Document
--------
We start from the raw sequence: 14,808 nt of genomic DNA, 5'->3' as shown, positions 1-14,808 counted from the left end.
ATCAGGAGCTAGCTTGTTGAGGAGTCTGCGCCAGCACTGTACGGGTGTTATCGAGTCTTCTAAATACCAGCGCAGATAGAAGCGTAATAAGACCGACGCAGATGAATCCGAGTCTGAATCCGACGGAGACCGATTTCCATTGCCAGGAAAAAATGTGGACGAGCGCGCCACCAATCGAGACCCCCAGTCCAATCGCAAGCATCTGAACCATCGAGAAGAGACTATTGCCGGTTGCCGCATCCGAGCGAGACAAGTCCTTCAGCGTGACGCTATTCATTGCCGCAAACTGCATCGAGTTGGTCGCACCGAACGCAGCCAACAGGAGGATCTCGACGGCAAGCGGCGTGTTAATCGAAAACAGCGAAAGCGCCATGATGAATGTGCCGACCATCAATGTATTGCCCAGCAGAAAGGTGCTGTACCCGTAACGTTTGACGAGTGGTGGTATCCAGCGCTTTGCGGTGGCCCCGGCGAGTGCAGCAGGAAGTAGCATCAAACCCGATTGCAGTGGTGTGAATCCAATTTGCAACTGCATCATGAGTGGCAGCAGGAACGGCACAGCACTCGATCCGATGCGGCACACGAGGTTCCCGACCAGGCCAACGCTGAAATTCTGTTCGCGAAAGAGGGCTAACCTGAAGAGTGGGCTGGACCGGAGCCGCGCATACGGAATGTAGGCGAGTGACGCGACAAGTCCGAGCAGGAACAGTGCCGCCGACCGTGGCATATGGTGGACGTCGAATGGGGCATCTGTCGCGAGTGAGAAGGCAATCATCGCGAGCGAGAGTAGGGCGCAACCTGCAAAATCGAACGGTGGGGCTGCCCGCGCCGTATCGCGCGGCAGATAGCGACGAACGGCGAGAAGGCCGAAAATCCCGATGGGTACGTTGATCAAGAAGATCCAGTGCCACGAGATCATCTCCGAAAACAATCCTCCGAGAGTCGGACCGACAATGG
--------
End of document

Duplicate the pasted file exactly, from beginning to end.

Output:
We start from the raw sequence: 14,808 nt of genomic DNA, 5'->3' as shown, positions 1-14,808 counted from the left end.
ATCAGGAGCTAGCTTGTTGAGGAGTCTGCGCCAGCACTGTACGGGTGTTATCGAGTCTTCTAAATACCAGCGCAGATAGAAGCGTAATAAGACCGACGCAGATGAATCCGAGTCTGAATCCGACGGAGACCGATTTCCATTGCCAGGAAAAAATGTGGACGAGCGCGCCACCAATCGAGACCCCCAGTCCAATCGCAAGCATCTGAACCATCGAGAAGAGACTATTGCCGGTTGCCGCATCCGAGCGAGACAAGTCCTTCAGCGTGACGCTATTCATTGCCGCAAACTGCATCGAGTTGGTCGCACCGAACGCAGCCAACAGGAGGATCTCGACGGCAAGCGGCGTGTTAATCGAAAACAGCGAAAGCGCCATGATGAATGTGCCGACCATCAATGTATTGCCCAGCAGAAAGGTGCTGTACCCGTAACGTTTGACGAGTGGTGGTATCCAGCGCTTTGCGGTGGCCCCGGCGAGTGCAGCAGGAAGTAGCATCAAACCCGATTGCAGTGGTGTGAATCCAATTTGCAACTGCATCATGAGTGGCAGCAGGAACGGCACAGCACTCGATCCGATGCGGCACACGAGGTTCCCGACCAGGCCAACGCTGAAATTCTGTTCGCGAAAGAGGGCTAACCTGAAGAGTGGGCTGGACCGGAGCCGCGCATACGGAATGTAGGCGAGTGACGCGACAAGTCCGAGCAGGAACAGTGCCGCCGACCGTGGCATATGGTGGACGTCGAATGGGGCATCTGTCGCGAGTGAGAAGGCAATCATCGCGAGCGAGAGTAGGGCGCAACCTGCAAAATCGAACGGTGGGGCTGCCCGCGCCGTATCGCGCGGCAGATAGCGACGAACGGCGAGAAGGCCGAAAATCCCGATGGGTACGTTGATCAAGAAGATCCAGTGCCACGAGATCATCTCCGAAAACAATCCTCCGAGAGTCGGACCGACAATGG